The benefits of including experiential education opportunities within postsecondary courses and programs are many and can result in positive outcomes for a broad range of people. During this course, you will explore those benefits, as well as some of the unique challenges and considerations for teaching through the use of forms of experiential learning. You will be able to think through the forms and applications of experiential education, what we have already learned from the theory and practice literature, and you will get to dig into the creation of teaching plans and documents that you would need to generate if you were to employ experiential education in a program or course that you had a role in designing. In each session, the learning outcomes for the session will appear early on in the session materials within the Sakai site as they do for this session. Look for these important milestones in the course that are noted in the Sakai site as you work your way through the sessions. The learning outcomes will be valuable in helping you to gauge your successful progress through the course.
As you consider the importance of structuring experiential learning opportunities within postsecondary programs, think for example, of what it would be like to train as a dental hygienist, counsellor, nurse, or financial advisor without actually practicing on clients under supervision during the program of study and learning from what went well, what needs improvement, and what should be avoided when actually out in the workforce. Or imagine what it would be like to aspire to build a career as an engineer, industrial designer, architect or landscaper without having real projects with real consequences to work on as part of your formal education? Or consider how you would be able to prepare yourself as a librarian or a teacher without stepping foot in a library or classroom as part of your formal education? It just wouldn’t inspire the same confidence in the choice of profession or in the student’s readiness to start a career as a combination of theory and hands-on experiences can offer.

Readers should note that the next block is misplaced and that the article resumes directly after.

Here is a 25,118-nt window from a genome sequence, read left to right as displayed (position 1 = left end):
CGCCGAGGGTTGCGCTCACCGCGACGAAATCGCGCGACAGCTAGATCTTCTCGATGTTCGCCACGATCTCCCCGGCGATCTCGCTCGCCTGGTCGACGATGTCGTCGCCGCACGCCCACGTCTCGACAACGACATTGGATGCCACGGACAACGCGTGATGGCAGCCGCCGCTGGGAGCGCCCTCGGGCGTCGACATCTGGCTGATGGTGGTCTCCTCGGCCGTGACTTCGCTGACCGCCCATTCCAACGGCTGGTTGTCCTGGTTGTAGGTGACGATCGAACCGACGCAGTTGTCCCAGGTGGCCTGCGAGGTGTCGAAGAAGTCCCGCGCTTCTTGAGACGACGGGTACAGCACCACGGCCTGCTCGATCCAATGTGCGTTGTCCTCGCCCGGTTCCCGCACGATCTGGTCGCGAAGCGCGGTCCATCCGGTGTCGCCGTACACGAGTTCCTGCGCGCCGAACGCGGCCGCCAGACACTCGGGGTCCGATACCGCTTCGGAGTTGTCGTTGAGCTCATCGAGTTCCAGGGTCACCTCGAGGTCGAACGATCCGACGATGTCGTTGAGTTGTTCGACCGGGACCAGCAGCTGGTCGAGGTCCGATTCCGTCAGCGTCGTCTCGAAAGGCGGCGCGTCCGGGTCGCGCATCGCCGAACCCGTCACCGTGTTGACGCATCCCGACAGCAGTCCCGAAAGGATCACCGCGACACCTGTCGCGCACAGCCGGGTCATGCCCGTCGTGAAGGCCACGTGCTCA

Even programs of study in colleges and universities that are not tied directly to defined or prescribed professions benefit from the inclusion of real-world experiences that allow students to explore their passions and interests and learn about what kind of work environments and activities energize and satisfy them. A good example of how a real-world experience in an undergraduate program can open up opportunities would be the story of an English major who spent a co-op work term writing user manuals for a large software company and discovered a love of and a talent for technical writing. Or consider the story of the anthropology undergraduate who had an opportunity to develop a display of artifacts and guided tours for an historic military museum and cemetery as a service-learning course project. The experience led to a decision to pursue post-graduate studies in museum studies as a consequence. In both cases, the students uncovered a career path that they might not otherwise have taken.
Experiential learning supports students in applying their knowledge and conceptual understanding to practical problems or situations and provides them with an opportunity to consider their areas of strength and weakness, as well as areas of interest and passion, with the benefit of reflection following direct experience. Experiential education is highly valued by students, educators and employers for the ways in which it can connect town and gown, bring new insights and innovations into the classroom and the workplace through reciprocal relationships, and inspire and inform students in their choice of which career paths to pursue.